Maybe the driver of the white pickup didn’t see the stop sign. He certainly didn’t see the police cruiser a few blocks away. The patrolman saw it all, however.Thanks to digital video and storage, so could a judge, if necessary.
The Horsham Township (Pa.) Police Department patrolman who stopped the driver — and let him off with just a warning — captured the incident with a video camera mounted on the cruiser’s dashboard and a wireless microphone clipped to the officer’s shirt.
While the foot-age is hardly the stuff of reality TV, the technology is a blockbuster among law enforcement. Police departments in all 50 states and the District of Columbia have turned to videotape technology to combat crime and guard against lawsuits. A 2007 U.S. Supreme Court majority opinion praising in-car police footage has helped drive deployment.
The result of all this videotaping: Court convictions have increased and citizens’ complaints about police behavior have dropped in areas where the technology has been deployed, according to research from the International Association of Chiefs of Police. “We give police officers bullet-proof vests to protect their lives,” says Dennis Blackburn, a dispatcher and records clerk in Horsham who also serves as the department’s network administrator. “Videotape protects their reputations.”
According to a study from the International Association of Chiefs of Police, 26 percent of officers became more accepting of videotape technology after their agencies implemented in-car cameras.
Early this year, Blackburn outfitted the township’s 11 police cruisers with the Panasonic Toughbook-Arbitrator, a mobile digital-video system that includes a camera, wireless microphone and videotape unit. He also deployed software to store, label and wirelessly transmit video for later retrieval. “I can pull up anything within a matter of moments,” says Blackburn. “I can search by time, user or a bookmark that the officer puts on stored footage. For example, I can see that we have [video of] all the DUIs since April.”
The video is high-resolution, recorded and transferred at 1 megabyte per second. “We had thought about using 512 [kilobytes per second]. The vendor said that would be fine, unless it’s raining out, in which case lower-resolution images tend to blur,” says Blackburn. “I talked with the chief and we both agree that rainy nights are when we get most of our calls.”
Storing all that video, even when recorded in snippets, requires a lot of space. One summer night, for example, the Horsham police recorded 81 separate incidents requiring 4.5 gigabytes of storage. That’s why Blackburn installed two 1.4-terabyte network-attached storage devices, one used for short-term files, the other for archiving.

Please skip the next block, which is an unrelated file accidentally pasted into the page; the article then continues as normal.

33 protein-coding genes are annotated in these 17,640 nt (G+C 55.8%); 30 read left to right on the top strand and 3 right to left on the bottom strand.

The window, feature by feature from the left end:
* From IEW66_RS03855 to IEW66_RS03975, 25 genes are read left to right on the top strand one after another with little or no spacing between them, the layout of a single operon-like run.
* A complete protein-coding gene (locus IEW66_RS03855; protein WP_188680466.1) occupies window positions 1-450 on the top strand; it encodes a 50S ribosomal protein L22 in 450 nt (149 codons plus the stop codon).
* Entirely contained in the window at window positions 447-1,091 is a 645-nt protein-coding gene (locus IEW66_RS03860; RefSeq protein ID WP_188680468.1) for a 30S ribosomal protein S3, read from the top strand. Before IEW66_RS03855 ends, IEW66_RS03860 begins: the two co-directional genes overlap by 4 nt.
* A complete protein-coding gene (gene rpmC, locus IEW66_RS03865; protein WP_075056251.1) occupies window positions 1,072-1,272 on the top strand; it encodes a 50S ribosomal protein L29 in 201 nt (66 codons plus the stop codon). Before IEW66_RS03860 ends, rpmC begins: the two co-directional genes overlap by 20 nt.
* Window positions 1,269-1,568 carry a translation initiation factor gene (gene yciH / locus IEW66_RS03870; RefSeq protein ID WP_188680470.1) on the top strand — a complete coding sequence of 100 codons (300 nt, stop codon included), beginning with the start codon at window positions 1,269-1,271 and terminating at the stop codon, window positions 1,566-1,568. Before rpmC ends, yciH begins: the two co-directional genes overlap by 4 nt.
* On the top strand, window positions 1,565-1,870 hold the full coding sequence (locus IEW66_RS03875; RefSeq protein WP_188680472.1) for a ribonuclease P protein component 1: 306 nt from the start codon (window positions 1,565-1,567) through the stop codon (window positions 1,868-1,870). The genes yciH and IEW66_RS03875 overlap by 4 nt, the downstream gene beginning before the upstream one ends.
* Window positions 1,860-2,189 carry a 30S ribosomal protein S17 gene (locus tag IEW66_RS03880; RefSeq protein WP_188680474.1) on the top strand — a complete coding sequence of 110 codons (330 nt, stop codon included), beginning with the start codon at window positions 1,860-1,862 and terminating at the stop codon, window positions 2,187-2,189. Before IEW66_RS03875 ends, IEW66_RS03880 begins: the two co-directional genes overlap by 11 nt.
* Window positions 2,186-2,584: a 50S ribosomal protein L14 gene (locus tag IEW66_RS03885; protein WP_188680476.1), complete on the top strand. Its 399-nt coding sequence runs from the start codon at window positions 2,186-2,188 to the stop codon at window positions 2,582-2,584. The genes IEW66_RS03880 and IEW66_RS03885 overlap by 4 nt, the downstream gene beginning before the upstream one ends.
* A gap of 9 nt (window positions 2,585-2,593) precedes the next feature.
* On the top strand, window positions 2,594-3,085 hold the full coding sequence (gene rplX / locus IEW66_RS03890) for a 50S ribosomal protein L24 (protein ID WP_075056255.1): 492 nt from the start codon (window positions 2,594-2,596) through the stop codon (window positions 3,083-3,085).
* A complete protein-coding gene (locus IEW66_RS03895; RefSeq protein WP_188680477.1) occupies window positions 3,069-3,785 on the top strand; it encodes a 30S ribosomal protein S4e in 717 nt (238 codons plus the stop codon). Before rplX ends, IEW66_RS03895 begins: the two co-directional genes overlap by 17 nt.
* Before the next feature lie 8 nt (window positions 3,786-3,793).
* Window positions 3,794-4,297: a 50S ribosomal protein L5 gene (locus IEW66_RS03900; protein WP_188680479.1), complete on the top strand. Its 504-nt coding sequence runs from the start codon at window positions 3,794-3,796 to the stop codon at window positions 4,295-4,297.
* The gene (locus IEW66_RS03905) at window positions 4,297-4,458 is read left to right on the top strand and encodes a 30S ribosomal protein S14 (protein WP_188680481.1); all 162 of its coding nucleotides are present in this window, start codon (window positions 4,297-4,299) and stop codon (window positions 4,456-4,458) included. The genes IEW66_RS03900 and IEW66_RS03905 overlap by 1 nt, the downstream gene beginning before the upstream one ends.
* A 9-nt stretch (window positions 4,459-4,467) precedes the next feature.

The storage, though, begins right in the patrol car’s video system, which can store up to 32 hours of high- resolution, 30-frame-per-second video. The Panasonic camera is always recording whenever the car is in use, maintaining 30 seconds of video in cache memory at all times. When the patrolman turns on the unit — or it is triggered by the car’s siren or lights — video is moved from the camera’s cache memory to the 16GB flash card contained in the Toughbook-Arbitrator. Once the car returns to police headquarters, officers use their Toughbook notebooks to transmit that day’s video over a 802.11g wireless connection to the NAS units inside.
In-car video units typically cost about $5,000 to $7,000, not including the cost of storage and file management software. Horsham spent about $70,000 for the video gear.
But while police departments cannot always calculate a return on investment, most agree that digital in-car video systems reduce costs associated with record-keeping and litigation.
Record-keeping costs are slashed because police department employees no longer have to sift through hours of analog tape to produce evidence for prosecutors and defense attorneys. Say, for example, an agency with a fleet of 100 patrol cars retrieves data from each car’s tapes every five days — or 7,300 times a year. Given that it takes a supervisor 15 minutes to collect and log each tape, and another 45 minutes to 2 hours each month to respond to an average of 30 requests for evidence from prosecutors and defense attorneys — reasonable estimates, according to the International Association of Chiefs of Police — the supervisor can anticipate spending minimally 2,095 hours each year handling analog tapes. If the supervisor is paid $30 an hour, the police department will spend more than $62,850 a year on administrative costs for analog-tape retrieval.
Departments may reap the largest savings by avoiding litigation, though how many potential litigants reconsidered after learning they had been videotaped is unknown.
“Seems that most people, understanding they have been recorded, don’t put up a big fuss in court,” says Blackburn. “I guess just the fact that we could play the video with the infraction keeps them from fighting it too hard.”
As video technology rapidly improves, cameras are becoming standard issue in many police forces. Their adherents explain the many benefits.